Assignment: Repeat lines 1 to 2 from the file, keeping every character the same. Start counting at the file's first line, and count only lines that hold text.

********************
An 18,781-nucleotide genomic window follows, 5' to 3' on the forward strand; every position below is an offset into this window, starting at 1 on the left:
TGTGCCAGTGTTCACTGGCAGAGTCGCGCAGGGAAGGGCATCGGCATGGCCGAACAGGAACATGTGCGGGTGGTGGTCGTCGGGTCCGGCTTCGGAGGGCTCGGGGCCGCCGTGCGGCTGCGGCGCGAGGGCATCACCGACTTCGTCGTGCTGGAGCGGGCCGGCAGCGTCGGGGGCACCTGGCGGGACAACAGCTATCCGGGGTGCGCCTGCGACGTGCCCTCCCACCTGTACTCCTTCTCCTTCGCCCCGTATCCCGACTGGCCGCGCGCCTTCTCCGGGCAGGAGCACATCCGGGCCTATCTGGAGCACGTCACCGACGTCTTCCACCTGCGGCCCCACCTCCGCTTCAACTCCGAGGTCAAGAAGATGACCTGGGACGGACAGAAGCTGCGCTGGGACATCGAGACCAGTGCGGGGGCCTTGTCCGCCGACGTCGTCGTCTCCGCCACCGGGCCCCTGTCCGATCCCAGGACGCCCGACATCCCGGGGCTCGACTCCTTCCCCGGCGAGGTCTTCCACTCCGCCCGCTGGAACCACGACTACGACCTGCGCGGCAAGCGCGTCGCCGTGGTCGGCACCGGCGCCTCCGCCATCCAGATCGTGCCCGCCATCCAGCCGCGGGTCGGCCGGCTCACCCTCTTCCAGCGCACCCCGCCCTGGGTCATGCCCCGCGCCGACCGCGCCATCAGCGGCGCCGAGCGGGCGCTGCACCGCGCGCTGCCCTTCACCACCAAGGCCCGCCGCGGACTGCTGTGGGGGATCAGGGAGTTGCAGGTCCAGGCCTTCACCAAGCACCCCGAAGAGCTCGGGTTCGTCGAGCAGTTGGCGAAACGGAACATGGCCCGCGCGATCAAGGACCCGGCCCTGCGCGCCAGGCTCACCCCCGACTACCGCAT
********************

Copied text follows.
An 18,781-nucleotide genomic window follows, 5' to 3' on the forward strand; every position below is an offset into this window, starting at 1 on the left:
TGTGCCAGTGTTCACTGGCAGAGTCGCGCAGGGAAGGGCATCGGCATGGCCGAACAGGAACATGTGCGGGTGGTGGTCGTCGGGTCCGGCTTCGGAGGGCTCGGGGCCGCCGTGCGGCTGCGGCGCGAGGGCATCACCGACTTCGTCGTGCTGGAGCGGGCCGGCAGCGTCGGGGGCACCTGGCGGGACAACAGCTATCCGGGGTGCGCCTGCGACGTGCCCTCCCACCTGTACTCCTTCTCCTTCGCCCCGTATCCCGACTGGCCGCGCGCCTTCTCCGGGCAGGAGCACATCCGGGCCTATCTGGAGCACGTCACCGACGTCTTCCACCTGCGGCCCCACCTCCGCTTCAACTCCGAGGTCAAGAAGATGACCTGGGACGGACAGAAGCTGCGCTGGGACATCGAGACCAGTGCGGGGGCCTTGTCCGCCGACGTCGTCGTCTCCGCCACCGGGCCCCTGTCCGATCCCAGGACGCCCGACATCCCGGGGCTCGACTCCTTCCCCGGCGAGGTCTTCCACTCCGCCCGCTGGAACCACGACTACGACCTGCGCGGCAAGCGCGTCGCCGTGGTCGGCACCGGCGCCTCCGCCATCCAGATCGTGCCCGCCATCCAGCCGCGGGTCGGCCGGCTCACCCTCTTCCAGCGCACCCCGCCCTGGGTCATGCCCCGCGCCGACCGCGCCATCAGCGGCGCCGAGCGGGCGCTGCACCGCGCGCTGCCCTTCACCACCAAGGCCCGCCGCGGACTGCTGTGGGGGATCAGGGAGTTGCAGGTCCAGGCCTTCACCAAGCACCCCGAAGAGCTCGGGTTCGTCGAGCAGTTGGCGAAACGGAACATGGCCCGCGCGATCAAGGACCCGGCCCTGCGCGCCAGGCTCACCCCCGACTACCGCAT